3/31/2009

Global Economy?

I don't think we realize just how global our economy is. There are so many nations that have trade with us and invest in us, that it is impossible to separate our problems from theirs anymore. We need to realize that we are all working towards the same things and our fates are interrelated. I read an article that talked about Obama meeting with the Group of 20 to discuss the economy. In this article Charlene Barshefsky is quoted as saying, “This is a classic case of countries bending to domestic political pressure because it is too difficult to make the political argument that if everyone restricts imports, everyone loses." You would think that these leaders would be able to agree on that, seeing as how it is one of the most basic economic principles being taught in our schools.

5 comments:

Gracie said...

I agree that trade is a good thing overall; however, do all countries have incentive to trade? Economically speaking, many countries probably do. The real problem lies in the paradox between economic and political incentives. The leaders of countries, especially if they are elected officials, have more political incentives rather than economic ones. It would be interesting to see if aspects of free trade changed based on election years.

Sophia said...

I like the point that Gracie brings up. In a free market, countries would only trade if they had incentive to do so. Today, it seems as though we have anything but a free market because of all control our US government has. I wouldn't be surprised if some countries initiated trades based solely on political incentives. It is sad to see how politics has become a profession in and of itself. It leads to bad decisions in order to appease the masses and to be able to advance.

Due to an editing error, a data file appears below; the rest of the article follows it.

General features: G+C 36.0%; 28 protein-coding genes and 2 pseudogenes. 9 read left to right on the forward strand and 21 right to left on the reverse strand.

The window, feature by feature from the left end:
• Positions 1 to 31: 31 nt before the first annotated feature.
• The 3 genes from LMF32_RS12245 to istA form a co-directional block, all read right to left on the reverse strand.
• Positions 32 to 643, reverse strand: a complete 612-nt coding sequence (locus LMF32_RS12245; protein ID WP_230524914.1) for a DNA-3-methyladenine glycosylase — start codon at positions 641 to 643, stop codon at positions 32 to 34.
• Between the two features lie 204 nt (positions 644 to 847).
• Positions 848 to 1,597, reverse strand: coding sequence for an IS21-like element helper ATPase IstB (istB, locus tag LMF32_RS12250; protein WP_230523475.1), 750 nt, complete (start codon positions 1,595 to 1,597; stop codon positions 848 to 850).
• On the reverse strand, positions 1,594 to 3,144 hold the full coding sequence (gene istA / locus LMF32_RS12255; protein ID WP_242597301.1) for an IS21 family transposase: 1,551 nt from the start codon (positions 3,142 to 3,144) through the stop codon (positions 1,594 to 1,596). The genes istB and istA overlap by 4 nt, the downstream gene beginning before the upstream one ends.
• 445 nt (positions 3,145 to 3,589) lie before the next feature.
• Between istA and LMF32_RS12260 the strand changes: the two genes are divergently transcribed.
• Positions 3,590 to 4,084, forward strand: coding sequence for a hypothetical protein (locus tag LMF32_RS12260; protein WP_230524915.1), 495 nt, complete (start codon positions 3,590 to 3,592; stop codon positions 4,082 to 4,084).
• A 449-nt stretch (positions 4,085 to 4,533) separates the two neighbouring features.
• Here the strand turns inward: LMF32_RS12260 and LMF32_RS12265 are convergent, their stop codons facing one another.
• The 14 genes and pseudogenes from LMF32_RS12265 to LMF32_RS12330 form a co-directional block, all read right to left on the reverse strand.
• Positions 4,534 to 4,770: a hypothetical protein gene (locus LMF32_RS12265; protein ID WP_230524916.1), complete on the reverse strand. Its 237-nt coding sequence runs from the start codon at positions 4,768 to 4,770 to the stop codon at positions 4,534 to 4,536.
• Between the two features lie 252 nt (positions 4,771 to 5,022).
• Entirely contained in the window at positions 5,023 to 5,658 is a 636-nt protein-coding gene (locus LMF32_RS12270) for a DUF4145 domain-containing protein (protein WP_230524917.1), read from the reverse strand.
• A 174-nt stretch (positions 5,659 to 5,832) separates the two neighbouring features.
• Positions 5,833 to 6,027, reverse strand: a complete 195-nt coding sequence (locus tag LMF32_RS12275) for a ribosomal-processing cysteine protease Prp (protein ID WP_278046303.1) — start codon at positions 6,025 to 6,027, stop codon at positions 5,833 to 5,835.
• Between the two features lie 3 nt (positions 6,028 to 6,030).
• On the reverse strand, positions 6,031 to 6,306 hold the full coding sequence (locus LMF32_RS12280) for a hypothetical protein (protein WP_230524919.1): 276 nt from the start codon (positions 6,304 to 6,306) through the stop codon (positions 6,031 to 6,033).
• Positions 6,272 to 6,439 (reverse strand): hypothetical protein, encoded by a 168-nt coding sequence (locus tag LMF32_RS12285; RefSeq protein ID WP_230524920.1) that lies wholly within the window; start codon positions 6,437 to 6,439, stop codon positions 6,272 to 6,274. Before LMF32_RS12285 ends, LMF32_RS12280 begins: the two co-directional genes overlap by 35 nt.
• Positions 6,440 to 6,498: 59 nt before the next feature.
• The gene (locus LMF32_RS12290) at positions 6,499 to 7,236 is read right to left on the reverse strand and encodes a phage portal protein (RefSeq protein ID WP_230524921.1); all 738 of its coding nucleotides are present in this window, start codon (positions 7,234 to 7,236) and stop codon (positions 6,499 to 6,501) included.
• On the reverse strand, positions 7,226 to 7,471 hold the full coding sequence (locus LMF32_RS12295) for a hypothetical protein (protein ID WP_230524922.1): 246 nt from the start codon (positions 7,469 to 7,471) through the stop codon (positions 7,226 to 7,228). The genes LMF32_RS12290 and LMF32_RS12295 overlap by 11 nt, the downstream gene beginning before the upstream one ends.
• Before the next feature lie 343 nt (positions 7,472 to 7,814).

Caleb said...

Of course our economy is a global economy! Look at all the foreign investment in our country and vice versa. I have shoes made in Vietnam, my favorite jacket is made in Israel, my favorite watch is made in Switzerland, and about 80% of the stuff in my room is made in China. The world today trades goods and services like never before. Just call customer service for any number of companies, like Dell. You’ll get a guy with a thick Indian accent telling you his name is Steve. Yet despite the language barrier he will assist you in fixing your problem from more than 8,000 miles away. I think the reason this recession has been such a global one is because the world continues to be more and more connected every day. I bet the next big recession will be every bit as global, if not more.

Dr. Tufte said...

Jason: don't you get it? They're just not that into you.

The politicians I mean. First and foremost this is about them and how they get reelected. That's why they make choices this way.

As to globalization and interconnectedness: this is drivel. We were always global and interconnected. We're just more aware of it now, and more capable of acting upon that in a timely fashion.

Gracie: yes, there is a connection between trade legislation and elections. Because they are pandering to interest groups that want trade restrictions, you usually see tightening before elections (e.g., Bush tightening steel tariffs in 2003). In the same way, you see easing right after elections (e.g., Clinton signing on to NAFTA in 1993 when the Democrats didn't want it).

Gracie and Sophia: individuals and firms always have an incentive to trade. Countries do, only in the sense that they are aggregations of individuals and firms. The country itself has no incentive whatsoever.

Sophia: I think you're revealing some of your underlying fantasies about how the world works. Did you really think politics was ever not "a profession in and of itself"?

Spencer said...

While trade is certainly good for business and globalization is a fact of life I think it is less significant in the United States than in other countries. While political decisions hindering trade can adversely affect US citizens and companies the impact would be significantly less serious in terms of aggregate measures such as GDP than it likely would for most of the world. The good news is that most of these politically motivated trade restrictions have little or no effect on GDP or other large scale measures.